(Tex. 1979). Weaver knew of his mistake before judgment and could have responded to Unifund’
s motion, but because he did not, he waived his right to raise the issue thereafter.

The second reason we reverse is that Weaver’s responses, even if they could be considered, are
not proper objections to the requests. The court of appeals held that Weaver’s responses to the
requests for admissions could, “indulging every reasonable inference in [his] favor,” be construed
as objections. 231 S.W.3d 441, 443 n.1. We disagree. To constitute a valid objection, a party
“must state specifically the legal or factual basis for the objection and the extent to which the party
is refusing to comply with the request.” Tex. R. Civ. P. 193.2(a). Citing the four-year statute of
limitations on debt actions is not a proper objection.

A limitations defense is an affirmative defense, which is in the nature of a confession and
avoidance. Tex. R. App. P. 94. As such, it must be asserted in a pleading. Tex. R. Civ. P. 45; see
also In re L.A.M. & Assocs., 975 S.W.2d 80, 84 (Tex. App.—San Antonio 1998, orig.

Accordingly, we grant Unifund’s petition for review and, without hearing oral argument, reverse
the court of appeals’ judgment and render judgment in favor of Unifund. See Tex. R. App. P. 59.1.

OPINION DELIVERED: August 29, 2008


Unifund CCR Partners, as assignee of Exxon/Mobil Platinum, sued Kenneth Weaver to recover for unpaid credit card
charges in the amount of $11,556.76.  Weaver, appearing pro se, filed a letter answer.  Unifund moved for and obtained
summary judgment.  Weaver, still pro se, appeals.  We will reverse and remand.

Unifund filed suit on October 21, 2005.  With its petition, Unifund served Weaver with a request for disclosure and requests
for admissions on November 3.  On November 7, Weaver filed a letter response, which Unifund asserts the trial court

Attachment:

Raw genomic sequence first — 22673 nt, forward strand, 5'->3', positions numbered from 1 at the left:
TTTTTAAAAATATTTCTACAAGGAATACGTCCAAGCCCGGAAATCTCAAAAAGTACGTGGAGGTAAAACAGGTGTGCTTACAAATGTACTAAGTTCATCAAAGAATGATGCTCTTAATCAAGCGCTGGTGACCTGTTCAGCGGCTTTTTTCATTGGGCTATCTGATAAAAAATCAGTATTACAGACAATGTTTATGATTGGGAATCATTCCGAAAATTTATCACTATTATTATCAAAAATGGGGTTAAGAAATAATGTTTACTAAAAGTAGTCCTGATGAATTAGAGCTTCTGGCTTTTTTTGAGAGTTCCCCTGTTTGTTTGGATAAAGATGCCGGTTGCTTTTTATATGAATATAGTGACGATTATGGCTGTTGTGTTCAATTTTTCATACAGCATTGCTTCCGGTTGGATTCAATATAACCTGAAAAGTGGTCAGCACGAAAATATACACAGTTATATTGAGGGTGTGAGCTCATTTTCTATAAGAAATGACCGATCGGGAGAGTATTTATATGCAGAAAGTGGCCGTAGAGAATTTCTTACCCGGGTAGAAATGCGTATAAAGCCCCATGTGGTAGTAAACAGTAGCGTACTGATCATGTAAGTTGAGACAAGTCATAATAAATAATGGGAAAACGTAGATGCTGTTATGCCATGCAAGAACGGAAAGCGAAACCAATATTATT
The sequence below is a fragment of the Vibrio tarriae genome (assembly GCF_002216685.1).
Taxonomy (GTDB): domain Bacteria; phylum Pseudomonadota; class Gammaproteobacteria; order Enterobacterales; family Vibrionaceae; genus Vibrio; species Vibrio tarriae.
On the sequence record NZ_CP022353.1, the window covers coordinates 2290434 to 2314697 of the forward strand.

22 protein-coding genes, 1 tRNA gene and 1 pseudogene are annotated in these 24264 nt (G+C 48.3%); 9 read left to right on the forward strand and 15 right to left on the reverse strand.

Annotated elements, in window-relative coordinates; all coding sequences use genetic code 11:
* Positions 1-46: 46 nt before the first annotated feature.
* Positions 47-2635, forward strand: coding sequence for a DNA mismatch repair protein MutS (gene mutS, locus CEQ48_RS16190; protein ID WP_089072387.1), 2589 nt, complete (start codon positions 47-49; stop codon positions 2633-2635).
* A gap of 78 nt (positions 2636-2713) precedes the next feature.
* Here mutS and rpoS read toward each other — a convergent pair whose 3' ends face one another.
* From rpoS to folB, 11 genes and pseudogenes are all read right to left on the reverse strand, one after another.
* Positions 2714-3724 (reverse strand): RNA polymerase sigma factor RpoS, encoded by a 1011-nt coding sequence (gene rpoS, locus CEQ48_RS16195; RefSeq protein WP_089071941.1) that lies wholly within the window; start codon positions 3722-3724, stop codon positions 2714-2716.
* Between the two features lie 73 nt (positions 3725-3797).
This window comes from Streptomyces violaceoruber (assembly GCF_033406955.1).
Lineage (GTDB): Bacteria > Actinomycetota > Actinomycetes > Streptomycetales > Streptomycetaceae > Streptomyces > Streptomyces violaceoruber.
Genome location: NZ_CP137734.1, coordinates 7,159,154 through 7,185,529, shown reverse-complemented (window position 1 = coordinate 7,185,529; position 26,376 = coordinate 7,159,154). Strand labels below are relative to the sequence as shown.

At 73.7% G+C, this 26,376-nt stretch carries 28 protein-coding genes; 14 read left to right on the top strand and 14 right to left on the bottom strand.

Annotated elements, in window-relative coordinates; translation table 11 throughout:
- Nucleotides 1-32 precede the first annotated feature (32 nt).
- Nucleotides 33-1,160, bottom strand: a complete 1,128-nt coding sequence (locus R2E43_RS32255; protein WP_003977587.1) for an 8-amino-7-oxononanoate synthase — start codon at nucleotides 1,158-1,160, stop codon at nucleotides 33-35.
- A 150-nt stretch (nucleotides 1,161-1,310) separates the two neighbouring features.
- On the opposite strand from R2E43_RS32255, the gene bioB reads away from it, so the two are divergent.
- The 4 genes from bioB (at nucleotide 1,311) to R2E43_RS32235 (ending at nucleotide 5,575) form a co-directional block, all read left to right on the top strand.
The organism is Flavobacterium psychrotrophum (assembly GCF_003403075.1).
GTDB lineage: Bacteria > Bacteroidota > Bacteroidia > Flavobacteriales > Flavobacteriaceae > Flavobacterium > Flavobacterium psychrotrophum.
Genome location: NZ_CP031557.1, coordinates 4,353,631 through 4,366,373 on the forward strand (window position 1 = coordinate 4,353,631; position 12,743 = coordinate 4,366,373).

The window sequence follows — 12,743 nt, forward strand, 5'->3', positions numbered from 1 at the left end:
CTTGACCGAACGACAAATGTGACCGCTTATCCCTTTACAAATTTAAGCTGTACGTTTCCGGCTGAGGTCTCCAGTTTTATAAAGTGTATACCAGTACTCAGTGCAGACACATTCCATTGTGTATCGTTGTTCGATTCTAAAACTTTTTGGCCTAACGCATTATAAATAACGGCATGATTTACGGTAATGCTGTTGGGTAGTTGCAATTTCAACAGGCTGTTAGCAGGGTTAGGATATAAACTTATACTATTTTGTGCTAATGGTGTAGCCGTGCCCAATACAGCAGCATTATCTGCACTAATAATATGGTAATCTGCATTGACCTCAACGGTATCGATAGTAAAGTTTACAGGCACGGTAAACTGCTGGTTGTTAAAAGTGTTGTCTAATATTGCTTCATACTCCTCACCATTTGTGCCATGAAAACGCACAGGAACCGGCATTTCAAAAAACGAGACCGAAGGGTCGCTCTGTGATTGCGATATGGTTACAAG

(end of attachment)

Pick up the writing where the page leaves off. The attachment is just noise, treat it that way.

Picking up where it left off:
treated as an answer.  (Appellee’s Brief at 1).  Included and filed with Weaver’s letter were responses to the requests for
disclosure and admissions, all of which have a certificate of service.  All of these items are in the clerk’s record.  (Clerk’s
Record at 11-17).

Unifund filed a motion for summary judgment, asserting that Weaver had failed to respond to the requests for admissions,
which establish Weaver’s debt liability on the credit card account.  Filed with Unifund’s motion was its attorney’s affidavit,
which states in pertinent part:  “Defendant failed to serve upon Plaintiff a written response to the Request for Admissions
within 50 days of service.”  Weaver did not file a response to Unifund’s summary judgment motion.  Based on the alleged
deemed admissions, the trial court granted Unifund’s summary judgment motion.

We review the decision to grant a summary judgment de novo.  Provident Life & Accident Ins. Co. v. Knott, 128 S.W.3d 211,
215 (Tex. 2003).  The standards for reviewing a traditional motion for summary judgment are well established.  The movant
has the burden of showing that no genuine issue of material fact exists and that it is entitled to the summary judgment as a
matter of law.  American Tobacco Co. v. Grinnell, 951 S.W.2d 420, 425 (Tex. 1997); Ash v. Hack Branch Distributing Co., 54
S.W.3d 401, 413 (Tex. App.—Waco 2001, pet. denied).  In deciding whether there is a disputed material fact issue
precluding summary judgment, evidence favorable to the nonmovant will be taken as true, and every reasonable inference